Friday, January 02, 2009

David Hume and the Secular Right

A couple of years ago, Heather MacDonald of The City Journal provoked a controversy among conservatives when she identified herself as a "skeptical conservative" who was frustrated with the assumption of religious conservatives that conservatism was impossible without religious belief. In my post on this controversy, I expressed my agreement with her claim that a conservative view of morality and social order does not require religious belief, although religion can reinforce natural morality.

Now, MacDonald and some others have started a new blog called "Secular Right." They identify themselves as belonging to the conservative tradition of David Hume. They have posted a good statement from Jerry Muller that separates the evolutionary conservatism of people like Hume from the metaphysical orthodoxy of people like Russell Kirk. This corresponds to my distinction between Darwinian conservatism and metaphysical conservatism.

Hume's conservatism is certainly "secular" in the sense that it bases moral and social order on human nature and common life rather than some supernatural standard of metaphysical order. But the common assumption that Hume was an atheist is, I think, mistaken. While criticizing "false religion," Hume defended the "true religion" of "philosophical theism." Although he criticized many of the extravagant claims made for the argument from design--the same argument that is today made for "intelligent design theory"--Hume did accept a qualified version of the design argument.

Near the end of his Treatise of Human Nature, Hume wrote: "The order of the universe proves an omnipotent mind; that is, a mind whose will is constantly attended with the obedience of every creature and being. Nothing more is requisite to give a foundation to all the articles of religion, nor is it necessary we should form a distinct idea of the force and energy of the supreme Being."

At the end of his Dialogues Concerning Natural Religion, Hume sketches his philosophical theism in the language of his character Philo: "If the whole of Natural Theology, as some people seem to maintain, resolves itself into one simple, though somewhat ambiguous, at least undefined proposition, That the cause or causes of order in the universe probably bear some remote analogy to human intelligence: If this proposition be not capable of extension, variation, or more particular explication: If it affords no inference that affects human life, or can be the source of any action or forbearance: And if the analogy, imperfect as it is, can be carried no farther than to the human intelligence; and cannot be transferred, with any appearance of probability, to the qualities of the mind: If this really be the case, what can the most inquisitive, contemplative, and religious man do more than give a plain, philosophical assent to the proposition, as often as it occurs; and believe that the arguments, on which it is established, exceed the objections, which lie against it?"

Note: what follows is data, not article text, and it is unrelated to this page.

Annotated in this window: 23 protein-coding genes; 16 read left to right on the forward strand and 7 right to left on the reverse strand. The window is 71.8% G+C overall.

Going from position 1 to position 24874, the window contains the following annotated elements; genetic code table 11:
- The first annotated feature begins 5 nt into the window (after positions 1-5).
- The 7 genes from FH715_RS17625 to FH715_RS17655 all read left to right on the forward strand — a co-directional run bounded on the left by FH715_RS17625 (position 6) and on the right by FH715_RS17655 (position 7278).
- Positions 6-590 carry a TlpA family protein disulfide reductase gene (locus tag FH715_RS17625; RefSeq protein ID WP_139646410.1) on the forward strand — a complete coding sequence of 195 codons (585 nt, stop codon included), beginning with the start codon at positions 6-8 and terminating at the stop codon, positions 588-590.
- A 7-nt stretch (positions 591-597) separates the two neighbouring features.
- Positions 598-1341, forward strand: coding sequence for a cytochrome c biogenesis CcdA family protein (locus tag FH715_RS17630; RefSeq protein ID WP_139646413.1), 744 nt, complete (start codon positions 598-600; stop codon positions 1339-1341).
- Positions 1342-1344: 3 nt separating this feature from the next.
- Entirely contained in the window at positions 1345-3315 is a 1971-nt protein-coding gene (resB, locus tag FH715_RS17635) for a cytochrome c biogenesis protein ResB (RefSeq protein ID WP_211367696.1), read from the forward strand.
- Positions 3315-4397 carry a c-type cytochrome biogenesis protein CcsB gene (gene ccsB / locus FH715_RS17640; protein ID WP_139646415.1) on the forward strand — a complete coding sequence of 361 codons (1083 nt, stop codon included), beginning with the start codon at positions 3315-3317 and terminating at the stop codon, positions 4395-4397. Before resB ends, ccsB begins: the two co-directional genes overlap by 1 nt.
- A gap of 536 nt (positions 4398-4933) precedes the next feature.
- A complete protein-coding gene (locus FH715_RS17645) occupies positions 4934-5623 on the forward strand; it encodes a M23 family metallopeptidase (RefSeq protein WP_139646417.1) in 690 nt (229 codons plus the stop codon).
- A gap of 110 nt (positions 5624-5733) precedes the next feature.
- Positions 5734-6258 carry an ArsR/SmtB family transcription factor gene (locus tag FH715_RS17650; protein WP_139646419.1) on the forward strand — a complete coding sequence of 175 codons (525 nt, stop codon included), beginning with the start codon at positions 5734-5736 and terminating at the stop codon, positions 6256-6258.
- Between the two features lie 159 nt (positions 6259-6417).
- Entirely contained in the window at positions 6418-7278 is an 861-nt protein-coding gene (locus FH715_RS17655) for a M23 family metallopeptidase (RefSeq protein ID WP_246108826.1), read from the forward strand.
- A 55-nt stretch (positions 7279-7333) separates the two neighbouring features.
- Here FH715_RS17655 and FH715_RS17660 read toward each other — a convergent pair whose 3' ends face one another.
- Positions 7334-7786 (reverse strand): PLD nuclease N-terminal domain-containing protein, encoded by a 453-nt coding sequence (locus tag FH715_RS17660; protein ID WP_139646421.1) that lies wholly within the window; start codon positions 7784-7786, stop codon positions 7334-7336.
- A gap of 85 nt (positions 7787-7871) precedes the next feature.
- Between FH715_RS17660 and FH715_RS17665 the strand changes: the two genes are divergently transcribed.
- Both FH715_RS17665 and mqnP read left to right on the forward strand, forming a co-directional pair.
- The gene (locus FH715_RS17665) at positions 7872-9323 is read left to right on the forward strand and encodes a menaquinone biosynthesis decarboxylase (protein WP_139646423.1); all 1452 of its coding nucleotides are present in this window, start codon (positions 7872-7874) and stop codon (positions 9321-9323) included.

Hume's philosophical theist believes in God as the supreme Mind or ultimate principle of intelligibility behind the lawful order of the universe as studied by science or philosophy. Darwinian science can affirm such theism as supporting the intelligible order of the universe as the fundamental presupposition of modern science.

Some of my other posts on Humean themes can be found here, here, and here.

1 comment:

J said...

Does Philo (taken as Hume) really assent?? Philo's not the theist, but the skeptic; Cleanthes is the theist. In the earlier section of DONR he says (contra Cleanthes) that inferring like causes from like effects (ie machine-like nature to mechanic-like Deity) does not prove anything specifically religious. It could be one Deity, or 1000.

Philo-- if I recall Hume's chestnut correctly-- does change his tune slightly at the end, and does approve of "philosophical" theists only, not really orthodox judeo-christians (but still approves of philosophical skeptics, doesn't he)---so the text is inconsistent. Dennett uses it as ammo against the Design argument.